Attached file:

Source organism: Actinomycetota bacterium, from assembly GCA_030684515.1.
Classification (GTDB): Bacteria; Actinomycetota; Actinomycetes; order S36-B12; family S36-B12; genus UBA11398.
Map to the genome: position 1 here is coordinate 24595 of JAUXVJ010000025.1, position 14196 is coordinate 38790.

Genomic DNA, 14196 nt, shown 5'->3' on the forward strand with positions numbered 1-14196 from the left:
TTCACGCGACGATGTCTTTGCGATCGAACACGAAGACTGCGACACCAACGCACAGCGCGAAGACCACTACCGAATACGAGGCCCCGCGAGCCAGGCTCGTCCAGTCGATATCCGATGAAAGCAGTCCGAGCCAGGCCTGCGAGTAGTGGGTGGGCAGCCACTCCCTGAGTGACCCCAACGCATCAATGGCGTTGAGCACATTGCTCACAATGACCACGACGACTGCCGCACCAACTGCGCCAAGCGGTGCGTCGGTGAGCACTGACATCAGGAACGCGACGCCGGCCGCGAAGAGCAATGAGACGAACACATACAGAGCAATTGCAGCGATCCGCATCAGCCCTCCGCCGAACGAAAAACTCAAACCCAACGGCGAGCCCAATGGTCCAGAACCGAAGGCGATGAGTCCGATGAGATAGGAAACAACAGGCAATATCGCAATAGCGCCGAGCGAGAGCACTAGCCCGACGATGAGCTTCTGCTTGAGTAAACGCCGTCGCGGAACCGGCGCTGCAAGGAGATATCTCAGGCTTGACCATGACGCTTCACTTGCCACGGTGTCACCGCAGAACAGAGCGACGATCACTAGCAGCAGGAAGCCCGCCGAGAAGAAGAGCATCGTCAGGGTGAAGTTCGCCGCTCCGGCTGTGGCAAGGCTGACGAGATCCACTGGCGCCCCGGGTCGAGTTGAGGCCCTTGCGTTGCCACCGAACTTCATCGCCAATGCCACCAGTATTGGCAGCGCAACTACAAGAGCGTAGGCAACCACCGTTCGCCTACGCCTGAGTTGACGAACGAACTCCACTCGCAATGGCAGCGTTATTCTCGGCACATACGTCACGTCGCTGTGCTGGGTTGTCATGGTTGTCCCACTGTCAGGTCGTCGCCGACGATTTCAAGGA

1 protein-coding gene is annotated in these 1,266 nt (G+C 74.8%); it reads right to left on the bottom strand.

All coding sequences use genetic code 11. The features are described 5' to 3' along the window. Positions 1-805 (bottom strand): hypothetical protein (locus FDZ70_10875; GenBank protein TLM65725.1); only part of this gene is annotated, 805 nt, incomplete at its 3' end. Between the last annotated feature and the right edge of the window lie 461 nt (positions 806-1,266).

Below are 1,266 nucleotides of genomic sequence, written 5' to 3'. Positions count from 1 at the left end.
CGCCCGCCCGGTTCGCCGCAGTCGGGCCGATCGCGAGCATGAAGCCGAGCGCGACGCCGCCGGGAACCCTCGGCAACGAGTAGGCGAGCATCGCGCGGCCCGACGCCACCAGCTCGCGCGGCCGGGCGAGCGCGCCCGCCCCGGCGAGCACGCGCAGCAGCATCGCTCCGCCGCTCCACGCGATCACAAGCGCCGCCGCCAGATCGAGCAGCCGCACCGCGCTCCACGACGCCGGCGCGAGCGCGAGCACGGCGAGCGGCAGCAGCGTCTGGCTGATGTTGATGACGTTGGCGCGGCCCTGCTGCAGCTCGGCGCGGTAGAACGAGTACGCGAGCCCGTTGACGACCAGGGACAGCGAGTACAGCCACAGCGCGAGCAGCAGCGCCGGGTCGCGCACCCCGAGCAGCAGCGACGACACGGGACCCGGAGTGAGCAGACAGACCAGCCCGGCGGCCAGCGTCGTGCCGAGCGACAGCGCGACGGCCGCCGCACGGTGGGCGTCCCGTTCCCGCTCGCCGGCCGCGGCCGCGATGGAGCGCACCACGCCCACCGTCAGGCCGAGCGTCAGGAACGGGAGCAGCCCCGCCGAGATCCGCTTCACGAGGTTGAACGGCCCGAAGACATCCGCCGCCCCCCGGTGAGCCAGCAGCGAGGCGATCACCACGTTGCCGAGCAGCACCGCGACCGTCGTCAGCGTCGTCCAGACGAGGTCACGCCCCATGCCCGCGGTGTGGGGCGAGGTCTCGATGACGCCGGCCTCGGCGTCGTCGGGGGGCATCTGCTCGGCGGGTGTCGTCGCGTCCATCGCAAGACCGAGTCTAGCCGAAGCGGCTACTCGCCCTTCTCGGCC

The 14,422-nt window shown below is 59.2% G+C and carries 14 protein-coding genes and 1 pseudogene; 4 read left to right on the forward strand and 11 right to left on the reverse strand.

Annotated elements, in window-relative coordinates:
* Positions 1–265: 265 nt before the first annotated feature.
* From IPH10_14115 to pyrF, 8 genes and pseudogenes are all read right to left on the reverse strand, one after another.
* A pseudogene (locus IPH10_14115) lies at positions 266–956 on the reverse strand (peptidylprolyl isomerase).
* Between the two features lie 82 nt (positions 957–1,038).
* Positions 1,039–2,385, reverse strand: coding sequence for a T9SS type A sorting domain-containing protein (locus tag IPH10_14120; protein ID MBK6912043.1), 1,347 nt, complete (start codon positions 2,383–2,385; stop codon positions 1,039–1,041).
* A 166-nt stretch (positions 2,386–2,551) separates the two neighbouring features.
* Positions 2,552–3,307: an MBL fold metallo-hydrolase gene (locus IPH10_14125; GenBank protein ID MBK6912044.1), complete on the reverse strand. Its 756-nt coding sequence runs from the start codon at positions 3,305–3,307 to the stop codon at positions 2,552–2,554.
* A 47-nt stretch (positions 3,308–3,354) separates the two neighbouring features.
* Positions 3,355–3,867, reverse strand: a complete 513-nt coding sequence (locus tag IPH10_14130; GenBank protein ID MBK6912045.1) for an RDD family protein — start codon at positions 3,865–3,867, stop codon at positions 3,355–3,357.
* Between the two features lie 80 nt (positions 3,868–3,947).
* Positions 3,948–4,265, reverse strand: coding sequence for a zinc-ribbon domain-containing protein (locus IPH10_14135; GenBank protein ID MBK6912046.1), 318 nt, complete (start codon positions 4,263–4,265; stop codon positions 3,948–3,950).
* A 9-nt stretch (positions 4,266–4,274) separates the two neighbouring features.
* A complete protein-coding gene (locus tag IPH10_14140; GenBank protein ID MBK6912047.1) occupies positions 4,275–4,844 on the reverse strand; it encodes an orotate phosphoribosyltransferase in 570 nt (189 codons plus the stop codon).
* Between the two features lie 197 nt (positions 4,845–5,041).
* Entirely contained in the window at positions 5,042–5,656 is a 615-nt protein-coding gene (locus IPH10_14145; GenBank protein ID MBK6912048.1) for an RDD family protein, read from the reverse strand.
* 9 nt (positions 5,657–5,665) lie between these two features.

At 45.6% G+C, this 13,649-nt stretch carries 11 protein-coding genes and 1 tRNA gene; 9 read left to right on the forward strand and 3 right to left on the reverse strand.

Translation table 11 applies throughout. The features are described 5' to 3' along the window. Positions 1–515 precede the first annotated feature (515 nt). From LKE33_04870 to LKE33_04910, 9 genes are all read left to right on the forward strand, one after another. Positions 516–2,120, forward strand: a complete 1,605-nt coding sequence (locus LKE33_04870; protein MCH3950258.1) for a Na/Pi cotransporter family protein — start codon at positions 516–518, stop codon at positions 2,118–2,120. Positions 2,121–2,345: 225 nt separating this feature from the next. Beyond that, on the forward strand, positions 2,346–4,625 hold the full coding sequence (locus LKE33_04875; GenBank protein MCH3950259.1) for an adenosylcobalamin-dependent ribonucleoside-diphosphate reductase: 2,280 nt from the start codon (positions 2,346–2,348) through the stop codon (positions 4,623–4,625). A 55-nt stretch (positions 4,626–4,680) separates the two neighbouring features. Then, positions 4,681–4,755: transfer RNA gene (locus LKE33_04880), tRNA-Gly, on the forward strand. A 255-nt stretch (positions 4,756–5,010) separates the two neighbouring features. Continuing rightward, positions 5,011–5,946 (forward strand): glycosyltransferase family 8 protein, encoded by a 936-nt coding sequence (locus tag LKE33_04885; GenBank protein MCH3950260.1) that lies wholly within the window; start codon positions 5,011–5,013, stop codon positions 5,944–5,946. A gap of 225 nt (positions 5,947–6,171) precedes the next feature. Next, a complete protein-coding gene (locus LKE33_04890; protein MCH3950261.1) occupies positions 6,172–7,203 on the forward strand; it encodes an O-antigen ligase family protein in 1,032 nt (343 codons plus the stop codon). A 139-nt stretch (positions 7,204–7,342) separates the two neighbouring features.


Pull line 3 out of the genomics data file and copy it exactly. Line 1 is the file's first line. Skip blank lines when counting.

Map to the genome: position 1 here is coordinate 24595 of JAUXVJ010000025.1, position 14196 is coordinate 38790.